Again without any compassion or concern for my recovery, he told me that under no circumstances was he going to approve any job accommodations, other than the time missed. I tried to explain that I couldn’t speak very well, or clearly. I also tried to explain that with my gender dysphoria diagnosis that I have extreme dysphoria about being misgendered, and that even if I could take calls all day, it  would be impossible to not be misgendered by customers.

His reply was almost verbatim to a previous person who had misgendered me and then argued his position. He said, “I’ve been called a woman on the phone. It doesn’t matter. It’s not a big deal.” Which is not what a cisgender male 2nd level manager should be saying to a transgender person. He thinks that because he doesn’t have gender dysphoria, that mine doesn’t matter. He doesn’t get to make that call though. A person of privilege doesn’t get to decide what is and isn’t offensive or triggering to a marginalized person. Furthermore, this whole interaction occurred on the sales floor, in the aisle with my team and in earshot of other people as well. It really cements the company’s commitment to transgender people. It enforces to my teammates and coworkers that it doesn’t matter if I’m misgendered. If he says it, why should we care if we call the t****y by male pronouns.

I contacted my ERM via email. This was on Thursday, 10/27. She replied back with a standard “I’ll get back to you by Friday the 28th” email. I was out on Friday, but I didn’t get any emails from her. When I came in on 10/31, I still had no contact from her. On Tuesday, 11/1, I emailed her again because I hadn’t heard anything from her. I also let her know about the conversation that my union reps had with Erwin. I told her that I was leaving, but I asked her to contact me on my personal cell phone.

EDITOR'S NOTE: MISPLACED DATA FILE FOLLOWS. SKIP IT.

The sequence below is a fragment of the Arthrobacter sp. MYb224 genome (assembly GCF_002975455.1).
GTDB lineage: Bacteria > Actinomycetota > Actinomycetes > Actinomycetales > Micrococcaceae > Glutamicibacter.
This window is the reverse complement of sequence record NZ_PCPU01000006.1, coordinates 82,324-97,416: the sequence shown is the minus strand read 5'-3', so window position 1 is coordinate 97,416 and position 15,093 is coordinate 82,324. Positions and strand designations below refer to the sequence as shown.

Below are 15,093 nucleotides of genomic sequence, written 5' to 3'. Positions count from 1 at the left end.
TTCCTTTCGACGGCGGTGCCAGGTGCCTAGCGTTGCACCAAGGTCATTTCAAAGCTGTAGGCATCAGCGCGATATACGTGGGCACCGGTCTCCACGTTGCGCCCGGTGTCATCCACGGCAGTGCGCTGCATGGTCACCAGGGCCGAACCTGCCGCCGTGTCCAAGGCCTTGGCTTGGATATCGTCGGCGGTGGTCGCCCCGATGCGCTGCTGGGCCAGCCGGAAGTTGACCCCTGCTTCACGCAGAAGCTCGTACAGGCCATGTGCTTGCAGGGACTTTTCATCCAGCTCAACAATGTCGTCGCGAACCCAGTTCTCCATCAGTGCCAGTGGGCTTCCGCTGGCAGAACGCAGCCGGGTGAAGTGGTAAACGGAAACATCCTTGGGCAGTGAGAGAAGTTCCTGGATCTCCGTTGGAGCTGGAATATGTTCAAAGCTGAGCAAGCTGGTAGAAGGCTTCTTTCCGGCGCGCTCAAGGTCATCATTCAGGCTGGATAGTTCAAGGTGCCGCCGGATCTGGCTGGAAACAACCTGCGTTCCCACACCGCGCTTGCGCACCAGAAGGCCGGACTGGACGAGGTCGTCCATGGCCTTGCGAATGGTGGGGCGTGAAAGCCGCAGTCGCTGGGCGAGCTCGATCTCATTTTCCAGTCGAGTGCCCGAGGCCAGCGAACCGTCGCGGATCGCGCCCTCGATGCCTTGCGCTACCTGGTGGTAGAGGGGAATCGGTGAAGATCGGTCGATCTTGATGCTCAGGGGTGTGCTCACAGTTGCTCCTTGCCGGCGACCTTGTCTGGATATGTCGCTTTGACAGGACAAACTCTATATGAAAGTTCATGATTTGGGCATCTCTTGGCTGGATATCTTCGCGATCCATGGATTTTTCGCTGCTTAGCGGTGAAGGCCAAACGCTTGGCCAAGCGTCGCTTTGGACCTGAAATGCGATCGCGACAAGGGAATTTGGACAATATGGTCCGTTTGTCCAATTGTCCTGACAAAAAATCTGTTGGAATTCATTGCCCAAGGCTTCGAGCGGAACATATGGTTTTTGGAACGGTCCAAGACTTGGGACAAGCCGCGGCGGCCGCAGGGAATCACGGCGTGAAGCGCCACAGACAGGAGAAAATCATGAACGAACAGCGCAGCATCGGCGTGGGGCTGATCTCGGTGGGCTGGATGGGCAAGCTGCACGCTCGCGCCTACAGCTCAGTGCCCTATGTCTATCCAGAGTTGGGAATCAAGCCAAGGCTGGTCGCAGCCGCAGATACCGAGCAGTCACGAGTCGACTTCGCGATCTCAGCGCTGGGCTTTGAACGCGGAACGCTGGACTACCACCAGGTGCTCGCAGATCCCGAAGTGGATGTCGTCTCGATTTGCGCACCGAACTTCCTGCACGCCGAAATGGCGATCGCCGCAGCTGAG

She contacted me and I explained a little more in depth what was going on and how I was concerned with Erwin’s comments and his refusal to attempt any type of help for an extremely sick employee. She said she was going to work on my issue. I haven’t heard from her since. This was 11/1. I emailed her on 11/2, letting her know that I was back in the office and working, asking for an update. To date, she hasn’t contacted me. On the 3rd, at the advice of a LEAGUE rep, I placed a call to ■■■■■■ ■■■■■■ (■■■■■■) who had dealt with prior EEO complaints that I had filed. I spoke with her and explained that I felt that the company hadn’t been taking my complaints seriously. That this new complaint was just the same as the previous. That I am working in a hostile work environment, that once again, I have a 2nd level manager that I couldn’t trust to protect me from the people who report to him. That I had requested a transfer at least 4 times and was denied each time. I also explained that the “hammer each nail” approach doesn’t work, because another “nail” always pops up. AT&T continues to experiment on trying to fix an office of 100 people rather than take the 1 person impacted out of the situation. I gave her the name and UID of the ERM who I had spoken to, she promised she would get in contact with her and work on it.